March 19, 2016

Pictures at an Exhibition: A Review of Sandra Marchetti’s Confluence by Angele Ellis

Cover Credit: Sundress Publications
Confluence by Sandra Marchetti
Sundress Publications (2015)

Reviewed by Angele Ellis

Reading Sandra Marchetti’s first full-length book of poetry is like being immersed in a series of works in an art gallery. Each scene of unfolding—in rich brushstrokes of language—pulls the viewer/reader in, and doesn’t quite let go. Like paintings, Marchetti’s mostly brief but lush lines convey both miracles of beauty and intimations of strain and mortality. (Confluence’s cover is a detail from early 18th century Dutch painter Jan van Huysum, in which a rose and peony are captured on the cusp of over-ripeness, and a zinnia’s stem already has fallen.)

This artist’s view of the world is made explicit in some of Marchetti’s poems. In “Saints,” the poet’s eye glides from the “stars” of the Virgin of Guadalupe to an evocation of the techniques of such classic Dutch painters as van Huysum, as in these lines:
…They say
a glass of water
is the very hardest thing…

… The Dutch could do this—
hold water in their eyes—
inside the painter

a glass would become full,
a flower fresh
with drops of dew,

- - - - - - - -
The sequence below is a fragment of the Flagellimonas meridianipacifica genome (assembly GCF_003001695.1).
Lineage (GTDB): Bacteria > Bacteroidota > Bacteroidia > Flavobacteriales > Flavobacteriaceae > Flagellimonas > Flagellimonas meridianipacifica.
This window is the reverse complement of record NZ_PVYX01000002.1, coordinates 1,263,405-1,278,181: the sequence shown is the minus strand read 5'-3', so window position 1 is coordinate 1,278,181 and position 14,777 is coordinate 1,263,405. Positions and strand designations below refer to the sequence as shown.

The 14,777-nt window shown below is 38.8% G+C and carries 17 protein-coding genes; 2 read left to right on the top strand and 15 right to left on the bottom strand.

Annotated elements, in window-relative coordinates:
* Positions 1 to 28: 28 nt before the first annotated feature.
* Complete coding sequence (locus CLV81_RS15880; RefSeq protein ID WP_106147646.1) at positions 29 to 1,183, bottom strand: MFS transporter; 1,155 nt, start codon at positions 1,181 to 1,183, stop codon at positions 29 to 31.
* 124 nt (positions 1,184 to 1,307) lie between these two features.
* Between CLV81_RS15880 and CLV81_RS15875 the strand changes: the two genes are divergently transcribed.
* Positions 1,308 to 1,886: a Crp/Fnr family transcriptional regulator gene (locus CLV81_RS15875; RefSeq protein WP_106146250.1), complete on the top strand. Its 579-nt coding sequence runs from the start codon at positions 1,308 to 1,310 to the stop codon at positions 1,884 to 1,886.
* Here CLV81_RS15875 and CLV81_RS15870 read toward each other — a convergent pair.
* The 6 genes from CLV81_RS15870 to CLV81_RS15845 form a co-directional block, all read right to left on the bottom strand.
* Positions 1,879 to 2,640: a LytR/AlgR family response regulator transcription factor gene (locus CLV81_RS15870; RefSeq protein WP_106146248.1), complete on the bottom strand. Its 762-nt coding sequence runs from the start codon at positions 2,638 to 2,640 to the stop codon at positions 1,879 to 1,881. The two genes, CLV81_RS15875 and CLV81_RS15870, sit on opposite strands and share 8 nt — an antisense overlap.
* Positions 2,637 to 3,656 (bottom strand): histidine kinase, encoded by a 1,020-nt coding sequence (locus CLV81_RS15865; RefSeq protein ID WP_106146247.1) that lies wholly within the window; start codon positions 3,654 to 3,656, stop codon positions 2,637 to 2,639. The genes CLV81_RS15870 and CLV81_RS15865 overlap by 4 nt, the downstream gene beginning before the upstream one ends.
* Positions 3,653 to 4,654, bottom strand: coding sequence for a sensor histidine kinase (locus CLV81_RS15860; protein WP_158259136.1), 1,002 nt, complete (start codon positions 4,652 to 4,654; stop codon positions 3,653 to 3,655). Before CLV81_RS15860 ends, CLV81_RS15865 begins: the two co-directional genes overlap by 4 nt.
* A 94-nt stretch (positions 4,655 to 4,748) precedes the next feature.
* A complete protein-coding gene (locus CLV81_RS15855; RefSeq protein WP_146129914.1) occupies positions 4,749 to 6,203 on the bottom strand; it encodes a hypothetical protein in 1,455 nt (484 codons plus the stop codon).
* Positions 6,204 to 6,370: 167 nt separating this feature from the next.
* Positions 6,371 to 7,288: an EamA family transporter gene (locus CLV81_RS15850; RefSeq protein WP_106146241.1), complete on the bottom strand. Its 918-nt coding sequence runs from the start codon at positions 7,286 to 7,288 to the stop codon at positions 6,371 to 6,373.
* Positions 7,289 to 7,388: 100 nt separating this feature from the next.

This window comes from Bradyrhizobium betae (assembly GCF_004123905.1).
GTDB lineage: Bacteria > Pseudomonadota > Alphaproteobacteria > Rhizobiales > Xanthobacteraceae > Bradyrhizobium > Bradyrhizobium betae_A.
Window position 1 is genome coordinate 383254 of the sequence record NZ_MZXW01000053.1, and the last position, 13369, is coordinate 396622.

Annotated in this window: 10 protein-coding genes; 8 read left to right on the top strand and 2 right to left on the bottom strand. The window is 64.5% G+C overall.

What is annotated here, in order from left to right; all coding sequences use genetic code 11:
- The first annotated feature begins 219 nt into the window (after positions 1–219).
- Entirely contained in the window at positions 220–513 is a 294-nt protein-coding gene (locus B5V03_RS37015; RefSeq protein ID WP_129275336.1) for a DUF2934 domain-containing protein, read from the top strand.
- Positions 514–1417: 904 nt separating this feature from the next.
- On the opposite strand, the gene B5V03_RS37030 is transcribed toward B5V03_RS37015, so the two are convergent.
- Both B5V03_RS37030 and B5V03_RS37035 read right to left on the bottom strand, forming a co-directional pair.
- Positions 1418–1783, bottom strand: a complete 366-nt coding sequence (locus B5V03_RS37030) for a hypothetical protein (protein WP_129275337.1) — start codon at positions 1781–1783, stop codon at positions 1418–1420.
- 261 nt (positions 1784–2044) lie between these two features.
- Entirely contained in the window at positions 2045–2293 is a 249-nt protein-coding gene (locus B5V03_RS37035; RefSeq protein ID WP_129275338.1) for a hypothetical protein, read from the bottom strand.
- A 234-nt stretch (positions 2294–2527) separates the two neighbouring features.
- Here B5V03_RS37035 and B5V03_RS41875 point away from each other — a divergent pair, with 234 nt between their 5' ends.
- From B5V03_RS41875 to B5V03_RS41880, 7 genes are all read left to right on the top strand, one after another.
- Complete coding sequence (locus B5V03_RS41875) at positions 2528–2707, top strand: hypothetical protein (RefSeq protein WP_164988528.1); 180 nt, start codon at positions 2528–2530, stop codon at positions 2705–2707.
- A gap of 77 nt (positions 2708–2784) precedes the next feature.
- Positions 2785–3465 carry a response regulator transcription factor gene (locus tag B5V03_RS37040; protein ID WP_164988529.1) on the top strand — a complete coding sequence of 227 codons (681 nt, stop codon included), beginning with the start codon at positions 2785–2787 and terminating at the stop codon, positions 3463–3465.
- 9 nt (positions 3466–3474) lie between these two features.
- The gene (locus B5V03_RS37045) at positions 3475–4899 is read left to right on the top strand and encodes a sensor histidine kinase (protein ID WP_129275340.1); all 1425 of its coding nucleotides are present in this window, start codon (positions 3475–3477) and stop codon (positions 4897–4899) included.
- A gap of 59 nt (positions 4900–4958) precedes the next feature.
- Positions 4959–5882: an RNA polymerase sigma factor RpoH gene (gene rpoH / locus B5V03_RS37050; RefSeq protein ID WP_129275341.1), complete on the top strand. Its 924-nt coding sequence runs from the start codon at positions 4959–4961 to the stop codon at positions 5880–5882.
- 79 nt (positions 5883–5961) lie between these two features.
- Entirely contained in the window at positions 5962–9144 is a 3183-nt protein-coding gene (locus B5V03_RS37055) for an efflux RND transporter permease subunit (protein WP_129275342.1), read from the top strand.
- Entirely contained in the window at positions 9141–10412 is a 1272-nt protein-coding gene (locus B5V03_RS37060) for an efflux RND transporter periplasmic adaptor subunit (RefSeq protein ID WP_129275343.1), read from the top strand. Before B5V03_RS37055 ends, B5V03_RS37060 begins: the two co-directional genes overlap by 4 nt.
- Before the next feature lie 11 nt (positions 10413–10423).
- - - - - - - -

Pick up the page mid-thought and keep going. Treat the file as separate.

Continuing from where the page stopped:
insects on the petals.
And “Sur l’herbe” is a direct allusion to 19th century painter Édouard Manet’s erotic shocker “Le déjeuner sur l’herbe.” Addressing a lover, perhaps, the poem’s speaker directs her own scene like a master:
… Don’t move:
you can’t see
you are a strange

Like Manet,
I strain each stroke
of cup and nape
to show I can…
These excerpts demonstrate Marchetti’s command of not only the images but also the music of poetry—including alliteration, enjambment, rhyme and near rhyme, and the punch of the spondee (a metrical foot in which both syllables are stressed—DUM-DUM—as in “Don’t move”). Marchetti is frank about her poetic influences and the ways in which they haunt her work. This is particularly evident in this passage from her essay “Rhyming with the Dead” (The Turnip Trucks, 1-28-2016):